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Currently my mom and i filled out a power of attorney durable form. We did on our own because we could not afford an attorney.

Douglasville, GA |

It was sent back stating we needed an affidavit, I would like to know what type of information is detailed in the affidavit and I believe we need signatures from witnesses.

Attorney Answers 4

Posted

Your question is exactly why you need a lawyer. There is no one form that would be appropriate for a power of attorney. What you need depends on the facts, which we don't have. The fact that you say someone is asking you for documents other than a power of attorney tells me that you are risking a lot by not getting legal advice. See a lawyer. This is likely pretty inexpensive.

If you find this answer helpful, please mark it here on AVVO as helpful. In answering you, I am attempting to communicate general legal information and am not representing you (and am not your lawyer). Do feel free to call me at 404-768-3509 if you wish to discuss actual representation (the phone call also does not retain counsel; that requires an office visit and appropriate paperwork). In that a forum such as this provides me with limited details and doesn't allow me to review details and documents, it is possible that answers here, while meant to be helpful, may in some cases not be complete or accurate, and I highly recommend that you retain legal counsel rather than rely on the answers here. (You can also email my office at geaatl@msn.com . An email also does not retain my office, but can help you get an appointment set if you prefer not to call). I am happy to discuss possible representation with you. Any information in this communication is for discussion purposes only, and is not offered as legal advice. There is no right to rely on the information contained in this communication and no attorney-client relationship is formed. Nothing in my answer should be considered as tax-advice. To ensure compliance with IRS Circular 230, any U.S. federal tax advice provided in this communication is not intended or written to be used, and it cannot be used by the recipient or any other taxpayer (i) for the purpose of avoiding tax penalties that may be imposed on the recipient or any other taxpayer, or (ii) in promoting, marketing or recommending to another party a partnership or other entity, investment plan, arrangement or other transaction addressed herein. I am also required to advise you, if your question concerns bankruptcy, that the U.S. Congress has designated Ashman Law Office as a debt relief agency that can help people file bankruptcy.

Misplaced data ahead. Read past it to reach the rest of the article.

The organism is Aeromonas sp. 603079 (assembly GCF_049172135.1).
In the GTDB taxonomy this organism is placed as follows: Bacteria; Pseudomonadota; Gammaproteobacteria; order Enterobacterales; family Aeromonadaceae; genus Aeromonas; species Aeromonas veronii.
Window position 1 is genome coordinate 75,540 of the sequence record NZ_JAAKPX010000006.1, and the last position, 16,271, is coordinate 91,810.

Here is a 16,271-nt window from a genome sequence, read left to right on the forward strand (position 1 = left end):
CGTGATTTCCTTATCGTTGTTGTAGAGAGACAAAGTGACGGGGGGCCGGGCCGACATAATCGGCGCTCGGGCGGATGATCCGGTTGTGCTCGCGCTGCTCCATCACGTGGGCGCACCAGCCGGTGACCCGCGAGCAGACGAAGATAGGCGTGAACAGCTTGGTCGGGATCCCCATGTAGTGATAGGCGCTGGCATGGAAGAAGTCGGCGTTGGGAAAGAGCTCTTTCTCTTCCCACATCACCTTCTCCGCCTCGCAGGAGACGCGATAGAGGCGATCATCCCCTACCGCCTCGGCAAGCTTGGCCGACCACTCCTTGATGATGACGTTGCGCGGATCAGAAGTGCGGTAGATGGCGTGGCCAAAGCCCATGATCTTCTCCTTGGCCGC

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Posted

I agree with Mr. Ash man. You need to consult a lawyer so that all the paperwork is completed properly.

Call for a free consultation at 727-937-1400 or visit us on the Web at www.serviceandjustice.com.

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Posted

There are many different power of attorney forms, and there are specific requirements to make sure they are valid and enforceable, including witnesses. It would be impossible to tell you exactly what you did wrong without looking it over. Therefore, I suggest that you sit down with an attorney in your area to have them make sure it is done correctly. You say you could not afford one, but it may cost you alot more in the long run if you do the paperwork incorrectly. Also, as such documents are relatively routine for a lawyer who knows what they are doing, I think you might find the fees more reasonable than you think.